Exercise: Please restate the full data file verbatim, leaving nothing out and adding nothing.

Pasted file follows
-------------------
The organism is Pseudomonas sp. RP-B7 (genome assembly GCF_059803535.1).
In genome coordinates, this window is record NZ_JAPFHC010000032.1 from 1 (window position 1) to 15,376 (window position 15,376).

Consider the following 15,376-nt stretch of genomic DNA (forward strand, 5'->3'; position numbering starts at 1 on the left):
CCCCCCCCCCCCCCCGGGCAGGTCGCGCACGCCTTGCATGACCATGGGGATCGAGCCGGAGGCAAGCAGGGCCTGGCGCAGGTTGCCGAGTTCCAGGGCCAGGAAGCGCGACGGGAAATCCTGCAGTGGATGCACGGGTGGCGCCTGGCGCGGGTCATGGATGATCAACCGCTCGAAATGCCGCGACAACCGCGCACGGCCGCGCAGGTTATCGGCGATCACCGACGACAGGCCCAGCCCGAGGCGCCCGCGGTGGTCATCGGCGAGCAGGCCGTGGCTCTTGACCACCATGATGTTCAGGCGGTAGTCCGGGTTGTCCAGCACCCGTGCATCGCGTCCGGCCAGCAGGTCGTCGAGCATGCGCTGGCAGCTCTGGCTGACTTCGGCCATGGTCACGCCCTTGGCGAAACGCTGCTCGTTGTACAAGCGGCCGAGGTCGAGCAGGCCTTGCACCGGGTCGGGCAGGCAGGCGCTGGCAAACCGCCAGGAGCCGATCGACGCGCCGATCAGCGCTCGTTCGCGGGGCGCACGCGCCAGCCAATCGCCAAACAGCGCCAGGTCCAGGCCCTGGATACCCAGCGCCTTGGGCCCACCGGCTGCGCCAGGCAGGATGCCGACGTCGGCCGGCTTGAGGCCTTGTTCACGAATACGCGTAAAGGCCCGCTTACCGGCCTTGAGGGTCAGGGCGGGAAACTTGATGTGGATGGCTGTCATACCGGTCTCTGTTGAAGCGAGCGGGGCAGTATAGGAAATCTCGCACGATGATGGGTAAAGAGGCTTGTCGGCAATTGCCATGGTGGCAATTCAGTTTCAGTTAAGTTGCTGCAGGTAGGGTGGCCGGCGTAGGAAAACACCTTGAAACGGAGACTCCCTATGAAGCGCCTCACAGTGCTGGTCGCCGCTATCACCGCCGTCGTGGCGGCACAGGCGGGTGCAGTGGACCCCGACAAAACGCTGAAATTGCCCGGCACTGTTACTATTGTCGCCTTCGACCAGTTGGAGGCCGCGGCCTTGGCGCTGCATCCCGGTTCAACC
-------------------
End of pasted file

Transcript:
The organism is Pseudomonas sp. RP-B7 (genome assembly GCF_059803535.1).
In genome coordinates, this window is record NZ_JAPFHC010000032.1 from 1 (window position 1) to 15,376 (window position 15,376).

Consider the following 15,376-nt stretch of genomic DNA (forward strand, 5'->3'; position numbering starts at 1 on the left):
CCCCCCCCCCCCCCCGGGCAGGTCGCGCACGCCTTGCATGACCATGGGGATCGAGCCGGAGGCAAGCAGGGCCTGGCGCAGGTTGCCGAGTTCCAGGGCCAGGAAGCGCGACGGGAAATCCTGCAGTGGATGCACGGGTGGCGCCTGGCGCGGGTCATGGATGATCAACCGCTCGAAATGCCGCGACAACCGCGCACGGCCGCGCAGGTTATCGGCGATCACCGACGACAGGCCCAGCCCGAGGCGCCCGCGGTGGTCATCGGCGAGCAGGCCGTGGCTCTTGACCACCATGATGTTCAGGCGGTAGTCCGGGTTGTCCAGCACCCGTGCATCGCGTCCGGCCAGCAGGTCGTCGAGCATGCGCTGGCAGCTCTGGCTGACTTCGGCCATGGTCACGCCCTTGGCGAAACGCTGCTCGTTGTACAAGCGGCCGAGGTCGAGCAGGCCTTGCACCGGGTCGGGCAGGCAGGCGCTGGCAAACCGCCAGGAGCCGATCGACGCGCCGATCAGCGCTCGTTCGCGGGGCGCACGCGCCAGCCAATCGCCAAACAGCGCCAGGTCCAGGCCCTGGATACCCAGCGCCTTGGGCCCACCGGCTGCGCCAGGCAGGATGCCGACGTCGGCCGGCTTGAGGCCTTGTTCACGAATACGCGTAAAGGCCCGCTTACCGGCCTTGAGGGTCAGGGCGGGAAACTTGATGTGGATGGCTGTCATACCGGTCTCTGTTGAAGCGAGCGGGGCAGTATAGGAAATCTCGCACGATGATGGGTAAAGAGGCTTGTCGGCAATTGCCATGGTGGCAATTCAGTTTCAGTTAAGTTGCTGCAGGTAGGGTGGCCGGCGTAGGAAAACACCTTGAAACGGAGACTCCCTATGAAGCGCCTCACAGTGCTGGTCGCCGCTATCACCGCCGTCGTGGCGGCACAGGCGGGTGCAGTGGACCCCGACAAAACGCTGAAATTGCCCGGCACTGTTACTATTGTCGCCTTCGACCAGTTGGAGGCCGCGGCCTTGGCGCTGCATCCCGGTTCAACC